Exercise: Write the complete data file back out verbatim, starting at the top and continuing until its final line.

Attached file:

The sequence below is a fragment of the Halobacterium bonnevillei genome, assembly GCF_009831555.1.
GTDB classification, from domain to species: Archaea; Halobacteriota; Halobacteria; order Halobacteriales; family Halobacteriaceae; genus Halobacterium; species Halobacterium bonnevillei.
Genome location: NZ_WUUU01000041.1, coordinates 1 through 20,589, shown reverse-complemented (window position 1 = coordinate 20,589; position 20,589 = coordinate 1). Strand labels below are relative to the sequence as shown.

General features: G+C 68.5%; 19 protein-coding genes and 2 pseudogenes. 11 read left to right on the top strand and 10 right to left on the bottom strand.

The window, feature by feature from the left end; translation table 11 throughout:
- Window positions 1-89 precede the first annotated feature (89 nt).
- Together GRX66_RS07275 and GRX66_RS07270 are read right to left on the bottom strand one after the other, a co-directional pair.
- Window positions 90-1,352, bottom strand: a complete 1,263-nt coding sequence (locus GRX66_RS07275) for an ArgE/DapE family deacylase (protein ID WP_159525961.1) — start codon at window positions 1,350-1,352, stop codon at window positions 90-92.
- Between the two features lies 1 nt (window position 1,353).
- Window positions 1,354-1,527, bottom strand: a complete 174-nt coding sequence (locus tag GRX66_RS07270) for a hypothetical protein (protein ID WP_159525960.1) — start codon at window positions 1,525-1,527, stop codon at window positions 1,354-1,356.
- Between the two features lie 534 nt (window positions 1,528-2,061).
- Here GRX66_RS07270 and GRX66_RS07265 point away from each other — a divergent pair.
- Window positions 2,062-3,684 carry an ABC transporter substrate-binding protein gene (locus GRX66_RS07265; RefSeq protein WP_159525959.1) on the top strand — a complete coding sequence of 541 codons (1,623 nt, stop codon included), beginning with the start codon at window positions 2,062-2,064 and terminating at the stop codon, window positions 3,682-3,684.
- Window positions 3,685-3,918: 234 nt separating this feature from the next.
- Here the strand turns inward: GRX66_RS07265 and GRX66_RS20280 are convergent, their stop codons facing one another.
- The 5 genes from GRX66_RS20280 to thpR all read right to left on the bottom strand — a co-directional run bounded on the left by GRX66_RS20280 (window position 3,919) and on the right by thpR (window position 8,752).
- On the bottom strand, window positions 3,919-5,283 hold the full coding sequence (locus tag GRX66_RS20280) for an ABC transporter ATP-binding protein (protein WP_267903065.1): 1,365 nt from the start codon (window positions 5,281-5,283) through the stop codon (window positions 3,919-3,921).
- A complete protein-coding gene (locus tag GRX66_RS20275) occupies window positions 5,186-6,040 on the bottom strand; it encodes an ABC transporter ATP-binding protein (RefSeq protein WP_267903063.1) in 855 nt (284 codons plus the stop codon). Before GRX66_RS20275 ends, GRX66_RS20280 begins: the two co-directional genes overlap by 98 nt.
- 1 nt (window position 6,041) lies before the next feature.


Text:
The sequence below is a fragment of the Halobacterium bonnevillei genome, assembly GCF_009831555.1.
GTDB classification, from domain to species: Archaea; Halobacteriota; Halobacteria; order Halobacteriales; family Halobacteriaceae; genus Halobacterium; species Halobacterium bonnevillei.
Genome location: NZ_WUUU01000041.1, coordinates 1 through 20,589, shown reverse-complemented (window position 1 = coordinate 20,589; position 20,589 = coordinate 1). Strand labels below are relative to the sequence as shown.

General features: G+C 68.5%; 19 protein-coding genes and 2 pseudogenes. 11 read left to right on the top strand and 10 right to left on the bottom strand.

The window, feature by feature from the left end; translation table 11 throughout:
- Window positions 1-89 precede the first annotated feature (89 nt).
- Together GRX66_RS07275 and GRX66_RS07270 are read right to left on the bottom strand one after the other, a co-directional pair.
- Window positions 90-1,352, bottom strand: a complete 1,263-nt coding sequence (locus GRX66_RS07275) for an ArgE/DapE family deacylase (protein ID WP_159525961.1) — start codon at window positions 1,350-1,352, stop codon at window positions 90-92.
- Between the two features lies 1 nt (window position 1,353).
- Window positions 1,354-1,527, bottom strand: a complete 174-nt coding sequence (locus tag GRX66_RS07270) for a hypothetical protein (protein ID WP_159525960.1) — start codon at window positions 1,525-1,527, stop codon at window positions 1,354-1,356.
- Between the two features lie 534 nt (window positions 1,528-2,061).
- Here GRX66_RS07270 and GRX66_RS07265 point away from each other — a divergent pair.
- Window positions 2,062-3,684 carry an ABC transporter substrate-binding protein gene (locus GRX66_RS07265; RefSeq protein WP_159525959.1) on the top strand — a complete coding sequence of 541 codons (1,623 nt, stop codon included), beginning with the start codon at window positions 2,062-2,064 and terminating at the stop codon, window positions 3,682-3,684.
- Window positions 3,685-3,918: 234 nt separating this feature from the next.
- Here the strand turns inward: GRX66_RS07265 and GRX66_RS20280 are convergent, their stop codons facing one another.
- The 5 genes from GRX66_RS20280 to thpR all read right to left on the bottom strand — a co-directional run bounded on the left by GRX66_RS20280 (window position 3,919) and on the right by thpR (window position 8,752).
- On the bottom strand, window positions 3,919-5,283 hold the full coding sequence (locus tag GRX66_RS20280) for an ABC transporter ATP-binding protein (protein WP_267903065.1): 1,365 nt from the start codon (window positions 5,281-5,283) through the stop codon (window positions 3,919-3,921).
- A complete protein-coding gene (locus tag GRX66_RS20275) occupies window positions 5,186-6,040 on the bottom strand; it encodes an ABC transporter ATP-binding protein (RefSeq protein WP_267903063.1) in 855 nt (284 codons plus the stop codon). Before GRX66_RS20275 ends, GRX66_RS20280 begins: the two co-directional genes overlap by 98 nt.
- 1 nt (window position 6,041) lies before the next feature.